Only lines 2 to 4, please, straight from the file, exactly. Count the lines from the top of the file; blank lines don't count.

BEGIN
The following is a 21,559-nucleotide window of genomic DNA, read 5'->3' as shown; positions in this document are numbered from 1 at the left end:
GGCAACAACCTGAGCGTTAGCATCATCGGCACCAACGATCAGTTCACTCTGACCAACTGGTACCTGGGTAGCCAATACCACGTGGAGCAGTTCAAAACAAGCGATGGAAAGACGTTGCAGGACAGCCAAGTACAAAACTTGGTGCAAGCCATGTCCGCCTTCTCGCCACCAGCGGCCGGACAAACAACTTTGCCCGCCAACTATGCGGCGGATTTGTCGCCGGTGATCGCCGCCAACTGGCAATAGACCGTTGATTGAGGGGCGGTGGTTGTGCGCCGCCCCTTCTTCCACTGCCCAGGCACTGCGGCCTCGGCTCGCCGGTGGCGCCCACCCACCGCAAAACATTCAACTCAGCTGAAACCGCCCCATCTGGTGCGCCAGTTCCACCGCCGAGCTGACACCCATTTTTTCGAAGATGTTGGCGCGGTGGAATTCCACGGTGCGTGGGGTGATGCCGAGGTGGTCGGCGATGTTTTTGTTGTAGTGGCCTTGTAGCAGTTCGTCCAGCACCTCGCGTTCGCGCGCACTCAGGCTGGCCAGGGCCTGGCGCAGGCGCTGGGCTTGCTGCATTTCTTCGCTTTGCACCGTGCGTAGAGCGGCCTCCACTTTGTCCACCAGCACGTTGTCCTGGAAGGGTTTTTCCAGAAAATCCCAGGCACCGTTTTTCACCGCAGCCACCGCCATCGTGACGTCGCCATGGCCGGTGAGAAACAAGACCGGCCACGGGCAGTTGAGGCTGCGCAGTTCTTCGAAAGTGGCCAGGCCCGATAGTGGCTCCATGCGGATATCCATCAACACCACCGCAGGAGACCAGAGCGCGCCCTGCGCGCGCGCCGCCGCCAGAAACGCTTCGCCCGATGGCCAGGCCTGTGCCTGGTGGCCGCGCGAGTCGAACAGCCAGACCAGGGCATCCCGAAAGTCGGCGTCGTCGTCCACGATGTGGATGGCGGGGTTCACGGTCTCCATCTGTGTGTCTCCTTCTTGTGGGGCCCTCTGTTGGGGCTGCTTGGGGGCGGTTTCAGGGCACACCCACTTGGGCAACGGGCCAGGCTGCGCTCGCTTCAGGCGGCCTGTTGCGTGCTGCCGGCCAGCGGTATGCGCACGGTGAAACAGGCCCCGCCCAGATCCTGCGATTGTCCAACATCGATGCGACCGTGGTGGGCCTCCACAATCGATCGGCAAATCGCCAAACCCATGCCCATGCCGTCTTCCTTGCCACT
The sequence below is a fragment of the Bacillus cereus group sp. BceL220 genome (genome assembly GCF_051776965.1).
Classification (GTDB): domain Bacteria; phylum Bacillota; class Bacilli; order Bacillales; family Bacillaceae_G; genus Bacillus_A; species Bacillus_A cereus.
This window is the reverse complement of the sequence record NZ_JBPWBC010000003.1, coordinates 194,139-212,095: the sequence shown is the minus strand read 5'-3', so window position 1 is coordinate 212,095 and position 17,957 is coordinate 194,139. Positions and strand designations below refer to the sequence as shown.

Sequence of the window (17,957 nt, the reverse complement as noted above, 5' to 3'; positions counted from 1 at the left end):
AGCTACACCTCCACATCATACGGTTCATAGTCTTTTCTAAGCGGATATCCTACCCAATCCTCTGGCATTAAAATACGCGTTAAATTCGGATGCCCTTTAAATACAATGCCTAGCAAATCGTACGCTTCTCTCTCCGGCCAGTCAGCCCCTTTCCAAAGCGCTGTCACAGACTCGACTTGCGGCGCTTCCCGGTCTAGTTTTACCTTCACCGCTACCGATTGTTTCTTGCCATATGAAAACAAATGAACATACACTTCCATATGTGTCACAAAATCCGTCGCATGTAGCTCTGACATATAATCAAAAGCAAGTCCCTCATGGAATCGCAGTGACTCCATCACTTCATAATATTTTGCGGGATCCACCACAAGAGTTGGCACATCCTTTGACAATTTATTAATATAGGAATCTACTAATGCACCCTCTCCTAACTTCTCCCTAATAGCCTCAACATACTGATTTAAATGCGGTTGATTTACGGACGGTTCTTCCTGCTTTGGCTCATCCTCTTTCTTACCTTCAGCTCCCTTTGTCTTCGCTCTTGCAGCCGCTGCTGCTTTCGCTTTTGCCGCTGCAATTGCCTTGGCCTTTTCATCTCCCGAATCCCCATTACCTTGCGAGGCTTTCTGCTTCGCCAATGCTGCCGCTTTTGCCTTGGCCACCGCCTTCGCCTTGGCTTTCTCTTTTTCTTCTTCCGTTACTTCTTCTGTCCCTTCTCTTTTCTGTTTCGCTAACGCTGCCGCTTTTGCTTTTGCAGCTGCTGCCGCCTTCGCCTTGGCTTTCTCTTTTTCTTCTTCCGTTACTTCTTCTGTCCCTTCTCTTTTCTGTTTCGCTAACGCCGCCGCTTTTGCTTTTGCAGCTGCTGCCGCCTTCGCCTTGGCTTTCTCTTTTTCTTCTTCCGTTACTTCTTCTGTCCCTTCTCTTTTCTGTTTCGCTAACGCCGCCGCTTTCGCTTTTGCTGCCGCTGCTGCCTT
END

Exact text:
GGCAACAACCTGAGCGTTAGCATCATCGGCACCAACGATCAGTTCACTCTGACCAACTGGTACCTGGGTAGCCAATACCACGTGGAGCAGTTCAAAACAAGCGATGGAAAGACGTTGCAGGACAGCCAAGTACAAAACTTGGTGCAAGCCATGTCCGCCTTCTCGCCACCAGCGGCCGGACAAACAACTTTGCCCGCCAACTATGCGGCGGATTTGTCGCCGGTGATCGCCGCCAACTGGCAATAGACCGTTGATTGAGGGGCGGTGGTTGTGCGCCGCCCCTTCTTCCACTGCCCAGGCACTGCGGCCTCGGCTCGCCGGTGGCGCCCACCCACCGCAAAACATTCAACTCAGCTGAAACCGCCCCATCTGGTGCGCCAGTTCCACCGCCGAGCTGACACCCATTTTTTCGAAGATGTTGGCGCGGTGGAATTCCACGGTGCGTGGGGTGATGCCGAGGTGGTCGGCGATGTTTTTGTTGTAGTGGCCTTGTAGCAGTTCGTCCAGCACCTCGCGTTCGCGCGCACTCAGGCTGGCCAGGGCCTGGCGCAGGCGCTGGGCTTGCTGCATTTCTTCGCTTTGCACCGTGCGTAGAGCGGCCTCCACTTTGTCCACCAGCACGTTGTCCTGGAAGGGTTTTTCCAGAAAATCCCAGGCACCGTTTTTCACCGCAGCCACCGCCATCGTGACGTCGCCATGGCCGGTGAGAAACAAGACCGGCCACGGGCAGTTGAGGCTGCGCAGTTCTTCGAAAGTGGCCAGGCCCGATAGTGGCTCCATGCGGATATCCATCAACACCACCGCAGGAGACCAGAGCGCGCCCTGCGCGCGCGCCGCCGCCAGAAACGCTTCGCCCGATGGCCAGGCCTGTGCCTGGTGGCCGCGCGAGTCGAACAGCCAGACCAGGGCATCCCGAAAGTCGGCGTCGTCGTCCACGATGTGGATGGCGGGGTTCACGGTCTCCATCTGTGTGTCTCCTTCTTGTGGGGCCCTCTGTTGGGGCTGCTTGGGGGCGGTTTCAGGGCACACCCACTTGGGCAACGGGCCAGGCTGCGCTCGCTTCAGGCGGCCTGTTGCGTGCTGCCGGCCAGCGGTATGCGCACGGTGAAACAGGCCCCGCCCAGATCCTGCGATTGTCCAACATCGATGCGACCGTGGTGGGCCTCCACAATCGATCGGCAAATCGCCAAACCCATGCCCATGCCGTCTTCCTTGCCACT
The sequence below is a fragment of the Bacillus cereus group sp. BceL220 genome (genome assembly GCF_051776965.1).
Classification (GTDB): domain Bacteria; phylum Bacillota; class Bacilli; order Bacillales; family Bacillaceae_G; genus Bacillus_A; species Bacillus_A cereus.